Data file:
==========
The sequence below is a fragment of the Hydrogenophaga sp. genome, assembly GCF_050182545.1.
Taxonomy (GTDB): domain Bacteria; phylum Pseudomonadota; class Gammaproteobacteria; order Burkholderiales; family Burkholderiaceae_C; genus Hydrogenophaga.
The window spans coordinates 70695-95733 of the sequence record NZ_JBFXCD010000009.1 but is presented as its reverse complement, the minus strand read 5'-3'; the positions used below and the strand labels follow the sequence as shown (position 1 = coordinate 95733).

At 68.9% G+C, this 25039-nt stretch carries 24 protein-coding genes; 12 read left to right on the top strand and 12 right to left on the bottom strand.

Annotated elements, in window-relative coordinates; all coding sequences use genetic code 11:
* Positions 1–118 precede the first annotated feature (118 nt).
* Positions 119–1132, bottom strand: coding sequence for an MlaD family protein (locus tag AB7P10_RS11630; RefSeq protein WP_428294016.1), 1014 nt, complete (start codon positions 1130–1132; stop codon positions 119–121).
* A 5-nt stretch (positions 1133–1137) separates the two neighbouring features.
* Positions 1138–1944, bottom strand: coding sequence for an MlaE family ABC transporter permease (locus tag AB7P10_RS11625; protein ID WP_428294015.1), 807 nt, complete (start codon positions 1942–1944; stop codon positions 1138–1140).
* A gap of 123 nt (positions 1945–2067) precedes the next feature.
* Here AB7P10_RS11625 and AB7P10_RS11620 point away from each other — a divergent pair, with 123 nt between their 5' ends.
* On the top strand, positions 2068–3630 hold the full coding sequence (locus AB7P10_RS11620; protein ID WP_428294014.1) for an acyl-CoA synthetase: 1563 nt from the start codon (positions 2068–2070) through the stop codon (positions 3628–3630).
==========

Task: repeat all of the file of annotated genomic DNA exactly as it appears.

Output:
The sequence below is a fragment of the Hydrogenophaga sp. genome, assembly GCF_050182545.1.
Taxonomy (GTDB): domain Bacteria; phylum Pseudomonadota; class Gammaproteobacteria; order Burkholderiales; family Burkholderiaceae_C; genus Hydrogenophaga.
The window spans coordinates 70695-95733 of the sequence record NZ_JBFXCD010000009.1 but is presented as its reverse complement, the minus strand read 5'-3'; the positions used below and the strand labels follow the sequence as shown (position 1 = coordinate 95733).

At 68.9% G+C, this 25039-nt stretch carries 24 protein-coding genes; 12 read left to right on the top strand and 12 right to left on the bottom strand.

Annotated elements, in window-relative coordinates; all coding sequences use genetic code 11:
* Positions 1–118 precede the first annotated feature (118 nt).
* Positions 119–1132, bottom strand: coding sequence for an MlaD family protein (locus tag AB7P10_RS11630; RefSeq protein WP_428294016.1), 1014 nt, complete (start codon positions 1130–1132; stop codon positions 119–121).
* A 5-nt stretch (positions 1133–1137) separates the two neighbouring features.
* Positions 1138–1944, bottom strand: coding sequence for an MlaE family ABC transporter permease (locus tag AB7P10_RS11625; protein ID WP_428294015.1), 807 nt, complete (start codon positions 1942–1944; stop codon positions 1138–1140).
* A gap of 123 nt (positions 1945–2067) precedes the next feature.
* Here AB7P10_RS11625 and AB7P10_RS11620 point away from each other — a divergent pair, with 123 nt between their 5' ends.
* On the top strand, positions 2068–3630 hold the full coding sequence (locus AB7P10_RS11620; protein ID WP_428294014.1) for an acyl-CoA synthetase: 1563 nt from the start codon (positions 2068–2070) through the stop codon (positions 3628–3630).